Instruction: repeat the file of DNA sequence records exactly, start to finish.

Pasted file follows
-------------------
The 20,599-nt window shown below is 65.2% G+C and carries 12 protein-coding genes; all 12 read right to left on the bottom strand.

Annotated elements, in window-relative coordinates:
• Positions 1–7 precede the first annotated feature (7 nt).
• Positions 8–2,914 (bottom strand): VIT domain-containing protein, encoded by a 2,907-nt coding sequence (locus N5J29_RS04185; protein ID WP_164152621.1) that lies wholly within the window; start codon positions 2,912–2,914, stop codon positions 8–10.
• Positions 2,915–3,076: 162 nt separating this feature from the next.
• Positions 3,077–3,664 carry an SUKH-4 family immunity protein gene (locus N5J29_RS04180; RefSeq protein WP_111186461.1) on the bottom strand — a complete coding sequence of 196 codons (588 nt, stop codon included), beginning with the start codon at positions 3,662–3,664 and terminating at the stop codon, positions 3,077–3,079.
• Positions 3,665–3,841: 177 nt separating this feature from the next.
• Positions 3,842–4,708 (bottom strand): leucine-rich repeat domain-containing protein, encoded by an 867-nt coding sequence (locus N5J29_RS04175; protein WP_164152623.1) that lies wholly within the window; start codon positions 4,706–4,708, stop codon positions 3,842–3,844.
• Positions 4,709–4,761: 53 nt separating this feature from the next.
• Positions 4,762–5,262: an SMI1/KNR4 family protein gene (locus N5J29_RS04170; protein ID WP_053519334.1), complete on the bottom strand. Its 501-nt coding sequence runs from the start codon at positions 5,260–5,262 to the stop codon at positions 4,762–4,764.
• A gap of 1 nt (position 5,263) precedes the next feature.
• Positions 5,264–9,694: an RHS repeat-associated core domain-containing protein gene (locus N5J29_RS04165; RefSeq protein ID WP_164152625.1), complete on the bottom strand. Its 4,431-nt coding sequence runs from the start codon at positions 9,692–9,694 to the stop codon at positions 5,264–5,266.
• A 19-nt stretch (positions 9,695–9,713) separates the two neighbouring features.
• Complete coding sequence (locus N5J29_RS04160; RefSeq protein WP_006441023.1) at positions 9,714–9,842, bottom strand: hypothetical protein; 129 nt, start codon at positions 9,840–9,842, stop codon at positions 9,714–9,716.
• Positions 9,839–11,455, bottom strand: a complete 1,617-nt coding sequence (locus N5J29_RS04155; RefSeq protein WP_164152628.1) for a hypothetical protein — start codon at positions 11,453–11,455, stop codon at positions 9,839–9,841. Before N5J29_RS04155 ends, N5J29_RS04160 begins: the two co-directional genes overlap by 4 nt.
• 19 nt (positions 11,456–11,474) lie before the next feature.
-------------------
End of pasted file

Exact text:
The 20,599-nt window shown below is 65.2% G+C and carries 12 protein-coding genes; all 12 read right to left on the bottom strand.

Annotated elements, in window-relative coordinates:
• Positions 1–7 precede the first annotated feature (7 nt).
• Positions 8–2,914 (bottom strand): VIT domain-containing protein, encoded by a 2,907-nt coding sequence (locus N5J29_RS04185; protein ID WP_164152621.1) that lies wholly within the window; start codon positions 2,912–2,914, stop codon positions 8–10.
• Positions 2,915–3,076: 162 nt separating this feature from the next.
• Positions 3,077–3,664 carry an SUKH-4 family immunity protein gene (locus N5J29_RS04180; RefSeq protein WP_111186461.1) on the bottom strand — a complete coding sequence of 196 codons (588 nt, stop codon included), beginning with the start codon at positions 3,662–3,664 and terminating at the stop codon, positions 3,077–3,079.
• Positions 3,665–3,841: 177 nt separating this feature from the next.
• Positions 3,842–4,708 (bottom strand): leucine-rich repeat domain-containing protein, encoded by an 867-nt coding sequence (locus N5J29_RS04175; protein WP_164152623.1) that lies wholly within the window; start codon positions 4,706–4,708, stop codon positions 3,842–3,844.
• Positions 4,709–4,761: 53 nt separating this feature from the next.
• Positions 4,762–5,262: an SMI1/KNR4 family protein gene (locus N5J29_RS04170; protein ID WP_053519334.1), complete on the bottom strand. Its 501-nt coding sequence runs from the start codon at positions 5,260–5,262 to the stop codon at positions 4,762–4,764.
• A gap of 1 nt (position 5,263) precedes the next feature.
• Positions 5,264–9,694: an RHS repeat-associated core domain-containing protein gene (locus N5J29_RS04165; RefSeq protein ID WP_164152625.1), complete on the bottom strand. Its 4,431-nt coding sequence runs from the start codon at positions 9,692–9,694 to the stop codon at positions 5,264–5,266.
• A 19-nt stretch (positions 9,695–9,713) separates the two neighbouring features.
• Complete coding sequence (locus N5J29_RS04160; RefSeq protein WP_006441023.1) at positions 9,714–9,842, bottom strand: hypothetical protein; 129 nt, start codon at positions 9,840–9,842, stop codon at positions 9,714–9,716.
• Positions 9,839–11,455, bottom strand: a complete 1,617-nt coding sequence (locus N5J29_RS04155; RefSeq protein WP_164152628.1) for a hypothetical protein — start codon at positions 11,453–11,455, stop codon at positions 9,839–9,841. Before N5J29_RS04155 ends, N5J29_RS04160 begins: the two co-directional genes overlap by 4 nt.
• 19 nt (positions 11,456–11,474) lie before the next feature.